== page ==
Cal vs Portland State postgame thoughts

Kelley L Cox-USA TODAY Sports

Where do the Bears stand a week before Ohio State?

As I promised, this column would likely look different every week, until I settle in on what I want it to look like consistently. Let's get started.

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In which I share thoughts on the game itself

It was ugly.

No one is disputing that. When you give up 553 yards to an FCS opponent - any FCS opponent - you can't exactly be happy with your efforts. While we would undoubtedly rather be 1-1 than 0-2, a performance like this has to dim some of the Sonnyshine from last week's strong showing.

Still, now that we're basically two days removed from the game, rationality gets to set in a little bit more. Though I'm slightly discouraged by what happened Saturday, I can't say that this PSU game lowers the ceiling for this season or anything - most people around these parts expect Cal to be a fringe bowl team, and we still can be.

Really, one of the biggest things to take away from this one is the knowledge of how much better we will need to play if we want to upset Ohio State [or Oregon, or any other team.] An offense like this will give you a puncher's chance with anyone, but even with all the fantastic numbers Goff has put up, if this same team shows up on the 14th, it won't even be close. The Buckeyes can run Cardale "not here to play school" Jones out there under center, and it will not matter.

At the very least, we should be encouraged by the fact that the players and coaches all understand this. Judging from the way they're talking about it, no one will come to the Ohio State game flat and lethargic - two words that certainly would have described Cal's first half efforts against the Vikings.

If there's a silver lining from this game, it's probably this - for a second straight week, the Cal staff made great halftime adjustments, this time on the defensive side of the ball. The Vikings only had 119 yards in the 3rd and 4th quarters, punting on their last 6 drives. It feels like forever since I've seen the Bears come out better prepared after halftime, but that's what it's been like under Sonny Dykes.

In which I give various #BearRaid related observations

The run game looked a tad better this week. Counting carries by our running backs only, Bigelow and Muhammad took 31 attempts for 143 yards and a 4.6 yard average, a slight uptick from last week's totals of 111 and 3.9. That still won't cut it when we get to the meat of the Pac-12 schedule, but it felt like there was more of an emphasis on the rushing attack, which was better.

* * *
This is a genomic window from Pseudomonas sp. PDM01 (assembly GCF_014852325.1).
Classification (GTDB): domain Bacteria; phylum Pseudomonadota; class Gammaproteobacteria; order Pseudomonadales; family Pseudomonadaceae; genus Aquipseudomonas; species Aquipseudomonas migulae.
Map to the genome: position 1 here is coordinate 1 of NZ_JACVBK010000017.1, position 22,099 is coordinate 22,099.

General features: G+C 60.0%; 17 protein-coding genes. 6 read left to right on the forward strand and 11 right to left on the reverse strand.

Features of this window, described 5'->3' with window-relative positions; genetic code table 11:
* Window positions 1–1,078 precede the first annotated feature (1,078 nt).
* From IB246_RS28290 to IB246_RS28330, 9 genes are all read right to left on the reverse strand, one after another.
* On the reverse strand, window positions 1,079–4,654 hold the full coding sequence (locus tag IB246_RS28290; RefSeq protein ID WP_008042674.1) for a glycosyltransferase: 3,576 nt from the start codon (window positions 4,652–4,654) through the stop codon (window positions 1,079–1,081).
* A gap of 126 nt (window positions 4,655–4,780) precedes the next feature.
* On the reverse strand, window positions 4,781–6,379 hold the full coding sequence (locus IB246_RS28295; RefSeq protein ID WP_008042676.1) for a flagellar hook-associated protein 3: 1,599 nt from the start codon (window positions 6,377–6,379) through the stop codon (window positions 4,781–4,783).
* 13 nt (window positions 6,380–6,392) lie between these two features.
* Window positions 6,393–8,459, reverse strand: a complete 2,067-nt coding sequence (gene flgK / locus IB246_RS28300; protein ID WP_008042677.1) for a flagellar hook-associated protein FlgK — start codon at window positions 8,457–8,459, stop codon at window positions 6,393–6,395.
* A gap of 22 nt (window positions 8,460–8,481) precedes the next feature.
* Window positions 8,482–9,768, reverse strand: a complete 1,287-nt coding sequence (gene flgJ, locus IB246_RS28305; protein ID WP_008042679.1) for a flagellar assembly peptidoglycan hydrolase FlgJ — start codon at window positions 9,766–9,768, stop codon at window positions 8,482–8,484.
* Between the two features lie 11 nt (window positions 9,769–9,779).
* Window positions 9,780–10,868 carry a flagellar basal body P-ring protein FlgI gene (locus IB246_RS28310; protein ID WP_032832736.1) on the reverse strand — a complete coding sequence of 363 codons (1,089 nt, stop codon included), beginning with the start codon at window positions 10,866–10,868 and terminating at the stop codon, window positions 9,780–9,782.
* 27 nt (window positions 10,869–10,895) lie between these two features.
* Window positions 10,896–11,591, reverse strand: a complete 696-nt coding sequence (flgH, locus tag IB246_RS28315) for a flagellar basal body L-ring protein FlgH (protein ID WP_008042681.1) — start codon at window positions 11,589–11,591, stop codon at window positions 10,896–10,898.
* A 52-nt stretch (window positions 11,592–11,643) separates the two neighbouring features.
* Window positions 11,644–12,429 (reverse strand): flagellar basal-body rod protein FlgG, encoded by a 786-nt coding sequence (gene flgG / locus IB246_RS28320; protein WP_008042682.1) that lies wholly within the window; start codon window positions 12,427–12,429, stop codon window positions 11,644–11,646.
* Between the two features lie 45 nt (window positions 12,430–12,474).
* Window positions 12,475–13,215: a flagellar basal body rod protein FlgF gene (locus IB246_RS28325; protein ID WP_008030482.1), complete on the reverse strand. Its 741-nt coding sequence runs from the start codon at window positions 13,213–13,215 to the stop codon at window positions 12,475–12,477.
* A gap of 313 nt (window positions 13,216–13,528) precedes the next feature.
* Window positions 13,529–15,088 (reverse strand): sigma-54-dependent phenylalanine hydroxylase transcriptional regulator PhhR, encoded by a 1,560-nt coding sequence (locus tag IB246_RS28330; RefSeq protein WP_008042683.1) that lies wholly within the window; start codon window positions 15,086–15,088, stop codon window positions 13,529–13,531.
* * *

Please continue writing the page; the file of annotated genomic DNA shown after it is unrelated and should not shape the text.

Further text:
However, most of their success running came out around the edges, and there is a serious problem for this team getting push up the middle right now. You would expect that they could impose their will upon an FCS opponent, but that isn't what happened, at all. Such is life with three new starters up front. There isn't exactly anyone whose redshirt is waiting to be burned, so I don't expect the starting line to look too very different in the near future, if at all. We are just going to go through some growing pains with these guys.

Still, to say the team is not doing anything about it would be wrong - Cal is very clearly dabbling with some scheme adjustments. Saturday featured a visibly increased usage of the Bone formation, and particularly, the Superbone sub package, which features Bill Tyndall and Lucas Gingold in the backfield. I expect to see much more of these types of tweaks going forward, small things that might make a difference overall, including the yet to be unveiled 7 OL package.

One of the plays they liked to run out of the Superbone was a power run right - Cal pulled Jordan Rigsbee from left guard and led him through the B gap (between Matt Cochran and Steven Moore), followed by Tyndall and Gingold as lead blockers. The Bone formation offers a lot of flexibility overall, and you should expect to see further wrinkles coming out of this set in the weeks to come, especially in terms of potential personnel.

They also passed out of the Superbone at least twice on Saturday, which is good for variety. Lucas Gingold certainly earned the catches he got, and though he is not a feasible option for substantial carries, we might want to consider using him a bit more in the run game. He's proven to be a tenacious, physical runner, and though Bigelow has that quality as well, the additional size Gingold offers might make him a better short yardage fit.

Calling it now - before the end of the season, there will be a pass attempt to Bill Tyndall.

For their struggles in the run game, I still like what I'm seeing from this offensive line in terms of pass protection - they do give up a number of sacks, but at least a few of the ones that occurred have not been their fault. [One example: a coverage sack that would have been charged to Chris Adcock.] So far, everything feels reasonably proportional to the 114 times we've passed. Mostly I'm just glad I no longer have to fear for the quarterback's life every time he drops back.

Jared Goff leads the NCAA in passing yardage through two games, and I don't like it. Not because his play hasn't been good - he's played better than anyone could have expected at this point, and that goes even for the people who picked him to start. I just don't throwing it 50 times a game is the best for long term success - it puts a burden on Goff's arm that he might not be physically ready to handle yet, and I'd rather see Bigelow/Lasco/Muhammad get going more first.

That being said, Goff's second game was better than his first, so things are definitely heading in the right direction. Without a couple of those ill-timed drops, Goff would have given had the single game passing record, easy. Two out of the top three ain't bad though, rookie.

No passes swatted down at the line, either.

His most impressive play to me came on an early completion to Darius Powe - after fumbling the ball, he picked it up, rolled out, and then threw for the completion anyway. That's the sign of a cool customer, man.

Muhammad had his largest workload to date, and there was lots to like from his day. For one, his reputation as a kick returner is already established - just a week after his first college game, he already has teams intentionally kicking away from him. When Daniel Lasco comes back in place of Darren Ervin, that option will become slightly less desirable for other teams.

For two, Muhammad showed some nice versatility, recording four catches for 85 yards in addition to the work he put in on the ground. His 62 yard catch came in one of those aforementioned schematic wrinkles - he and Bigelow were both in the game at inside receiver.